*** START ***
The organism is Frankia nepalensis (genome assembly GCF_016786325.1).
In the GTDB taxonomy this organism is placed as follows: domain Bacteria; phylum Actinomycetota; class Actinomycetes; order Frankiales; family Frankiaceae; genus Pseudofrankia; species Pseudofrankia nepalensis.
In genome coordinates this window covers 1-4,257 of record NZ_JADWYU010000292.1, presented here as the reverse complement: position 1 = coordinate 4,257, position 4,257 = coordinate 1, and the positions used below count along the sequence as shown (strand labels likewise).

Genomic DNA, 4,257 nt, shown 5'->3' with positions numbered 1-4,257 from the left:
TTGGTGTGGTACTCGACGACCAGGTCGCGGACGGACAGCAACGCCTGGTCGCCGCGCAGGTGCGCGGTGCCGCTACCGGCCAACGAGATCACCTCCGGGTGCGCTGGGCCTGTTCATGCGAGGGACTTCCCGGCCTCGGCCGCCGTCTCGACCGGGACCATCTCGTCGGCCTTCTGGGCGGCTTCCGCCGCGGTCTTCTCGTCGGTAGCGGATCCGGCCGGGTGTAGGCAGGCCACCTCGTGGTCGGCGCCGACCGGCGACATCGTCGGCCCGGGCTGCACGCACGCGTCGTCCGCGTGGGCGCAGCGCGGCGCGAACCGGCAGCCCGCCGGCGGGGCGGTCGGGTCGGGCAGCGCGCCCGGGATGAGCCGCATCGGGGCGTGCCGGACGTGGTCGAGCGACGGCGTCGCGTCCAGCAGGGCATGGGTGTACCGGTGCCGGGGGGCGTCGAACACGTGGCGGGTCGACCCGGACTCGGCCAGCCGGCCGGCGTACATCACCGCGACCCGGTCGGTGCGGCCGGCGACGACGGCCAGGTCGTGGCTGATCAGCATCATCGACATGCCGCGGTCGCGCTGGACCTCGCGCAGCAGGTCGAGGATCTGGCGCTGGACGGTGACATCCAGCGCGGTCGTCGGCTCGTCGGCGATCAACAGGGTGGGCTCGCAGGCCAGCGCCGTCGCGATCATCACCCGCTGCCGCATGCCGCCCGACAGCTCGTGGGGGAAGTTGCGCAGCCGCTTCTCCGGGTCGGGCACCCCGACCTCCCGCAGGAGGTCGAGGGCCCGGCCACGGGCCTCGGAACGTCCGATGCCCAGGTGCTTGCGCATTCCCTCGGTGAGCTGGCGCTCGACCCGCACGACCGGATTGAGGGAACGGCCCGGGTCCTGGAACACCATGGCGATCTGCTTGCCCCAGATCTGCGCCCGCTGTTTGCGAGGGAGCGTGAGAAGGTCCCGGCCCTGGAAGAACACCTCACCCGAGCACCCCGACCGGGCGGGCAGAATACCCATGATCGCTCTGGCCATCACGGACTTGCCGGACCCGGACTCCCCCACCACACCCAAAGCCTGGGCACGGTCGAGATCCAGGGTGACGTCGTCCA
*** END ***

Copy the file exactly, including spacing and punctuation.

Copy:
The organism is Frankia nepalensis (genome assembly GCF_016786325.1).
In the GTDB taxonomy this organism is placed as follows: domain Bacteria; phylum Actinomycetota; class Actinomycetes; order Frankiales; family Frankiaceae; genus Pseudofrankia; species Pseudofrankia nepalensis.
In genome coordinates this window covers 1-4,257 of record NZ_JADWYU010000292.1, presented here as the reverse complement: position 1 = coordinate 4,257, position 4,257 = coordinate 1, and the positions used below count along the sequence as shown (strand labels likewise).

Genomic DNA, 4,257 nt, shown 5'->3' with positions numbered 1-4,257 from the left:
TTGGTGTGGTACTCGACGACCAGGTCGCGGACGGACAGCAACGCCTGGTCGCCGCGCAGGTGCGCGGTGCCGCTACCGGCCAACGAGATCACCTCCGGGTGCGCTGGGCCTGTTCATGCGAGGGACTTCCCGGCCTCGGCCGCCGTCTCGACCGGGACCATCTCGTCGGCCTTCTGGGCGGCTTCCGCCGCGGTCTTCTCGTCGGTAGCGGATCCGGCCGGGTGTAGGCAGGCCACCTCGTGGTCGGCGCCGACCGGCGACATCGTCGGCCCGGGCTGCACGCACGCGTCGTCCGCGTGGGCGCAGCGCGGCGCGAACCGGCAGCCCGCCGGCGGGGCGGTCGGGTCGGGCAGCGCGCCCGGGATGAGCCGCATCGGGGCGTGCCGGACGTGGTCGAGCGACGGCGTCGCGTCCAGCAGGGCATGGGTGTACCGGTGCCGGGGGGCGTCGAACACGTGGCGGGTCGACCCGGACTCGGCCAGCCGGCCGGCGTACATCACCGCGACCCGGTCGGTGCGGCCGGCGACGACGGCCAGGTCGTGGCTGATCAGCATCATCGACATGCCGCGGTCGCGCTGGACCTCGCGCAGCAGGTCGAGGATCTGGCGCTGGACGGTGACATCCAGCGCGGTCGTCGGCTCGTCGGCGATCAACAGGGTGGGCTCGCAGGCCAGCGCCGTCGCGATCATCACCCGCTGCCGCATGCCGCCCGACAGCTCGTGGGGGAAGTTGCGCAGCCGCTTCTCCGGGTCGGGCACCCCGACCTCCCGCAGGAGGTCGAGGGCCCGGCCACGGGCCTCGGAACGTCCGATGCCCAGGTGCTTGCGCATTCCCTCGGTGAGCTGGCGCTCGACCCGCACGACCGGATTGAGGGAACGGCCCGGGTCCTGGAACACCATGGCGATCTGCTTGCCCCAGATCTGCGCCCGCTGTTTGCGAGGGAGCGTGAGAAGGTCCCGGCCCTGGAAGAACACCTCACCCGAGCACCCCGACCGGGCGGGCAGAATACCCATGATCGCTCTGGCCATCACGGACTTGCCGGACCCGGACTCCCCCACCACACCCAAAGCCTGGGCACGGTCGAGATCCAGGGTGACGTCGTCCA